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Research Reviews

Reading on screen

Posted on 12 Feb 2012 with 0 comments
21st century skills Digital literacy Trends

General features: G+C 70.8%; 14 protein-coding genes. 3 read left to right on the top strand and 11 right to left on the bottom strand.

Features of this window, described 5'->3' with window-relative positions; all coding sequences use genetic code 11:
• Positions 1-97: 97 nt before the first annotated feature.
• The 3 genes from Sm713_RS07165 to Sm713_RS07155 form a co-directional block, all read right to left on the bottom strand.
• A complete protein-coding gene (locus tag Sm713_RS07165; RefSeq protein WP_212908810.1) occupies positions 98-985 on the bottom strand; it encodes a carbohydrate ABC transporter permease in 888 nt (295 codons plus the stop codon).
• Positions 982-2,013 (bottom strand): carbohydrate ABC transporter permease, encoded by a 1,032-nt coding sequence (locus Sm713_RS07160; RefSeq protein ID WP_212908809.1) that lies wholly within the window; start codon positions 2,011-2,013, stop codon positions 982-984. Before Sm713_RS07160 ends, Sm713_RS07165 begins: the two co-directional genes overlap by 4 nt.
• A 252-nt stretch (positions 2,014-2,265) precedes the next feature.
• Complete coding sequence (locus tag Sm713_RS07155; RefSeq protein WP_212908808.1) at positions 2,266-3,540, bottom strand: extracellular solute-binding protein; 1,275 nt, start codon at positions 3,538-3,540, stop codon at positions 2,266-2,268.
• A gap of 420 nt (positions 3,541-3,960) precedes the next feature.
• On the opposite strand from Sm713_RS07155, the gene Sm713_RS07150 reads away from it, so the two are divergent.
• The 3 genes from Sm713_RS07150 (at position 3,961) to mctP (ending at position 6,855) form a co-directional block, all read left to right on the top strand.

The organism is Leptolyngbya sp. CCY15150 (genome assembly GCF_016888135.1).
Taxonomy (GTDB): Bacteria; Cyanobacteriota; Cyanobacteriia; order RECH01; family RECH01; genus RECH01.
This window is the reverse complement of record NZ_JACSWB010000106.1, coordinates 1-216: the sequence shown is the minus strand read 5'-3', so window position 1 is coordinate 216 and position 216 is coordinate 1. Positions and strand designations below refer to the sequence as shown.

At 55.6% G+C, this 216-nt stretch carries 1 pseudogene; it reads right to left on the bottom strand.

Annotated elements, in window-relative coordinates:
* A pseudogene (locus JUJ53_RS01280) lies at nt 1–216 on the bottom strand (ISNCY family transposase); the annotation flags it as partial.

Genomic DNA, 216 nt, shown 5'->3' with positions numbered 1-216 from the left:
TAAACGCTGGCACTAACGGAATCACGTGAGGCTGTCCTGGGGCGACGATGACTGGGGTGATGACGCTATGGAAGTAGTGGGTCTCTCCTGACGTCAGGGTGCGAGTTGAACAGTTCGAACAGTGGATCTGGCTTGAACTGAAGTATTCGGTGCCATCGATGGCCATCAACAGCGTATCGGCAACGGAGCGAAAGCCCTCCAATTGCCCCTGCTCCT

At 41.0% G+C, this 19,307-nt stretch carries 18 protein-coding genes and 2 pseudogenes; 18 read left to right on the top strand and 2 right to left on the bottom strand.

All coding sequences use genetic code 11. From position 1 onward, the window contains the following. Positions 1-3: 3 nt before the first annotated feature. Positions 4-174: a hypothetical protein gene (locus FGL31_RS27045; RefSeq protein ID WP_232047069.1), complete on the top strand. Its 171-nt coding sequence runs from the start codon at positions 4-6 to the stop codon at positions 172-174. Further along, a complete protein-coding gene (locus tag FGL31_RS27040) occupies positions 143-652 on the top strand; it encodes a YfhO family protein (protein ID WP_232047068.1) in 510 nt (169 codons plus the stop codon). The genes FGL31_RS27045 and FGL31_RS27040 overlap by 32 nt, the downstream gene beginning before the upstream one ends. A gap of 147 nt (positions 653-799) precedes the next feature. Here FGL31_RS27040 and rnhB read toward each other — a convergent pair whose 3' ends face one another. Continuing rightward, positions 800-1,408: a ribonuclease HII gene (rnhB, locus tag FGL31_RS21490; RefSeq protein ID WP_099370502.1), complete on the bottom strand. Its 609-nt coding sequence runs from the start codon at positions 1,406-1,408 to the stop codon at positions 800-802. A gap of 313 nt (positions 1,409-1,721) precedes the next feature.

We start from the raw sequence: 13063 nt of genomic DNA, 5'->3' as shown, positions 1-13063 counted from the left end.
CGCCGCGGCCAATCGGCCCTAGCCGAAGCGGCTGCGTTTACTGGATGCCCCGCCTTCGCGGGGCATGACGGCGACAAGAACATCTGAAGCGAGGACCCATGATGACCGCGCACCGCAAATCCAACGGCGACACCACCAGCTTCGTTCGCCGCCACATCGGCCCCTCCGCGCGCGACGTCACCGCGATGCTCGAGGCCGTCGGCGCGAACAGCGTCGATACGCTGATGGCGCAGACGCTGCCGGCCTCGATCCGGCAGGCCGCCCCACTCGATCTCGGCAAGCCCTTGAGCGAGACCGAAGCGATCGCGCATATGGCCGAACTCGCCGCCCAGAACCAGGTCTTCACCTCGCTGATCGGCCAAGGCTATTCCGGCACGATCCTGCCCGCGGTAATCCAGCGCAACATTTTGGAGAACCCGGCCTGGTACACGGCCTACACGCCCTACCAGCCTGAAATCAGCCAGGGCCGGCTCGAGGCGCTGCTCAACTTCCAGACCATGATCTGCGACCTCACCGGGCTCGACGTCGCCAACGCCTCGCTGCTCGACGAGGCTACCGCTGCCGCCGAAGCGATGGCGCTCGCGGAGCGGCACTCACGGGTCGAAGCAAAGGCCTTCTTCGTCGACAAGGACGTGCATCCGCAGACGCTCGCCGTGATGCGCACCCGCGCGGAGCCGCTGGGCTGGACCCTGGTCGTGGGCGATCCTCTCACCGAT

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The use of computers in education has introduced dual reading modes: on paper and on screen. Concerns have been raised about how readers interact with each mode, especially on screen, and the processes that are used for reading and comprehension given that most university students use computers and increasingly tablets for study. Two recent announcements in the US may mean that students will be reading from screens even more. The US Government has set the goal of an e-textbook for all school students within five years and Apple have launched digital textbooks and free software called ibooks to develop digital textbooks. What does research find about reading on screen compared to reading on paper? In a study called The Phenomenology of on-screen reading: University students’ lived experience of digitised text researchers found that increasingly ‘paper based books and papers are digitised and then read on screen’ (p. 516). Previous research had suggested that on screen reading is haphazard, interrupted, unfocused and does not translate into academic reading. The Phenomenology of on-screen reading: University students’ lived experience of digitised text overcame that simplistic and erroneous perspective and delved deeper into the processes that students use when reading on screen. Six interesting phenomena were identified that provide an insight into the practices of on screen reading.

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